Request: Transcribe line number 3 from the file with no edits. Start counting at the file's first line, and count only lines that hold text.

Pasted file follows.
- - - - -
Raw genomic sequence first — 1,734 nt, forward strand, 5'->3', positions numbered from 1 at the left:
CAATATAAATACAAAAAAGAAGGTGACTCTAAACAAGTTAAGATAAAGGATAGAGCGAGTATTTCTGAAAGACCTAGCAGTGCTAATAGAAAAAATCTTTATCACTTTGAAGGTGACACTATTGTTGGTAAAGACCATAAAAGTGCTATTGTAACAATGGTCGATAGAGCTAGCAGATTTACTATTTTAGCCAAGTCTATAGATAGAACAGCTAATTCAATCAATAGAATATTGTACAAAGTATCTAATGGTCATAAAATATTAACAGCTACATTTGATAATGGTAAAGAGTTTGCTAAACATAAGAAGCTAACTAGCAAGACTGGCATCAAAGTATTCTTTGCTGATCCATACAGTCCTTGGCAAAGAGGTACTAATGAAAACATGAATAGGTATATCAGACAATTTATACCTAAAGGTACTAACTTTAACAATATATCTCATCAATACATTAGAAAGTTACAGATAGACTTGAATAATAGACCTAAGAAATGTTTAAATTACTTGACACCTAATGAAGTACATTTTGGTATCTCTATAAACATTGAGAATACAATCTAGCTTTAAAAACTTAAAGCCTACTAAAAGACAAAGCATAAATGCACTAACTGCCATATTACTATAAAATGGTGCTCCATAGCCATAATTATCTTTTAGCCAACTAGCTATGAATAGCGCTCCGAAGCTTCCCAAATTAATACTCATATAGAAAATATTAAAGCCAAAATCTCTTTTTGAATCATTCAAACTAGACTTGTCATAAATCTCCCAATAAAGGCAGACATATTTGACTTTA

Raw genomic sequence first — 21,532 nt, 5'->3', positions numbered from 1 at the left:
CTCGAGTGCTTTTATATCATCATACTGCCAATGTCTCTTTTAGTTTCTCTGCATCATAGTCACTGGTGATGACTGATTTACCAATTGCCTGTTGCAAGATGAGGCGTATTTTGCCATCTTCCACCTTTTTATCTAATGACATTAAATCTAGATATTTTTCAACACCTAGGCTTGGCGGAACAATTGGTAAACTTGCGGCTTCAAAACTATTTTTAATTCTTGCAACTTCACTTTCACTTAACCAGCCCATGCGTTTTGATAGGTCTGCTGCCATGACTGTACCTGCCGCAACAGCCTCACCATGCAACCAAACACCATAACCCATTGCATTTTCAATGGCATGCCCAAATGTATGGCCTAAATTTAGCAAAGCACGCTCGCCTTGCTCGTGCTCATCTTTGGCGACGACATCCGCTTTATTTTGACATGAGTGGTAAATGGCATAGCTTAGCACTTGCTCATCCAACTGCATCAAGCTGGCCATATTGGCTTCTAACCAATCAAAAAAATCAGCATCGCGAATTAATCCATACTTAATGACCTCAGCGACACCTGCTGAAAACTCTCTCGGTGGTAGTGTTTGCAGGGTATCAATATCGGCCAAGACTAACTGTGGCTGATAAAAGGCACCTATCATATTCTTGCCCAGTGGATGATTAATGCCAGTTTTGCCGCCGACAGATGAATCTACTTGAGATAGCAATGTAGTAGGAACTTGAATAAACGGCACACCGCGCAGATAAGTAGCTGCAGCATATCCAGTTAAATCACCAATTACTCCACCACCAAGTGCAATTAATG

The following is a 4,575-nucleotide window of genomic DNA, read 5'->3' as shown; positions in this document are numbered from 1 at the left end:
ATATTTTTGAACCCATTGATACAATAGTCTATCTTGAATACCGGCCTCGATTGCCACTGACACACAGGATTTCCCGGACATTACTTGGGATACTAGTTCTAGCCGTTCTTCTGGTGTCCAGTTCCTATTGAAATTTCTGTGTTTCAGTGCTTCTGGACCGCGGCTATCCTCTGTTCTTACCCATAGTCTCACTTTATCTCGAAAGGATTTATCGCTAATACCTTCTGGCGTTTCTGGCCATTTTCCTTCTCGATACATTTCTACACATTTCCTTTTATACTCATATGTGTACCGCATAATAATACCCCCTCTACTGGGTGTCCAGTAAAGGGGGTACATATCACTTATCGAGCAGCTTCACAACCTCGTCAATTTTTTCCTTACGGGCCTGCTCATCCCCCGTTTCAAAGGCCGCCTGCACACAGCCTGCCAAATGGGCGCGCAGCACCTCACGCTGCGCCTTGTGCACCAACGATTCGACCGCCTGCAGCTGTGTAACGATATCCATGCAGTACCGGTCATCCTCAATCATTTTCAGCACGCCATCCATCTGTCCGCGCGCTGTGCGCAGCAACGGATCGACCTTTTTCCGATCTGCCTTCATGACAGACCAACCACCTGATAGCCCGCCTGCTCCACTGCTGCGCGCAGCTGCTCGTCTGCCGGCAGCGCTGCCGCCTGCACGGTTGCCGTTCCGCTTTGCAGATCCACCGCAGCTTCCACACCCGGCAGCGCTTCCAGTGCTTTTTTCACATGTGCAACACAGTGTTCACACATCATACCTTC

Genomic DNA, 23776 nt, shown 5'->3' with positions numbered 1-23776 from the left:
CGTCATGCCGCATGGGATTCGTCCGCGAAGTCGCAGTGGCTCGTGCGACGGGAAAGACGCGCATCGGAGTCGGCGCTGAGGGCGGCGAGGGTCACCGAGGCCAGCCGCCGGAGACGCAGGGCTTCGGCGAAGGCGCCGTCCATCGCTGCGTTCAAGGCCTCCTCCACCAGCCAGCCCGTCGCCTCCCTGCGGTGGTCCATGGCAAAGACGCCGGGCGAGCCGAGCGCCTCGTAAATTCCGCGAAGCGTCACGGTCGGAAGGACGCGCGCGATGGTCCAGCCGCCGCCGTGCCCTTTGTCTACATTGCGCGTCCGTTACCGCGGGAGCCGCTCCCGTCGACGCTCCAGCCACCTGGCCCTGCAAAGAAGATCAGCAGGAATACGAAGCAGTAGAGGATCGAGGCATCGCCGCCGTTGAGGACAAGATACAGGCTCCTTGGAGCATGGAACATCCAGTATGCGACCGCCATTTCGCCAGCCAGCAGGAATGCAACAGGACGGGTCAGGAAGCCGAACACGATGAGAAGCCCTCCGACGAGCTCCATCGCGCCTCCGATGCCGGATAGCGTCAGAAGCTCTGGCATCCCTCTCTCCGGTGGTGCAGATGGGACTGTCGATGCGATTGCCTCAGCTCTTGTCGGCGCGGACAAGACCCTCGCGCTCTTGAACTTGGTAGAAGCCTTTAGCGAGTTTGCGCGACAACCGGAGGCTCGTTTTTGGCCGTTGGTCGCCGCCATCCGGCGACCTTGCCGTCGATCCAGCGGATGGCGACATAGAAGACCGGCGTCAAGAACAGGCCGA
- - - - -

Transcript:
Raw genomic sequence first — 21,532 nt, 5'->3', positions numbered from 1 at the left: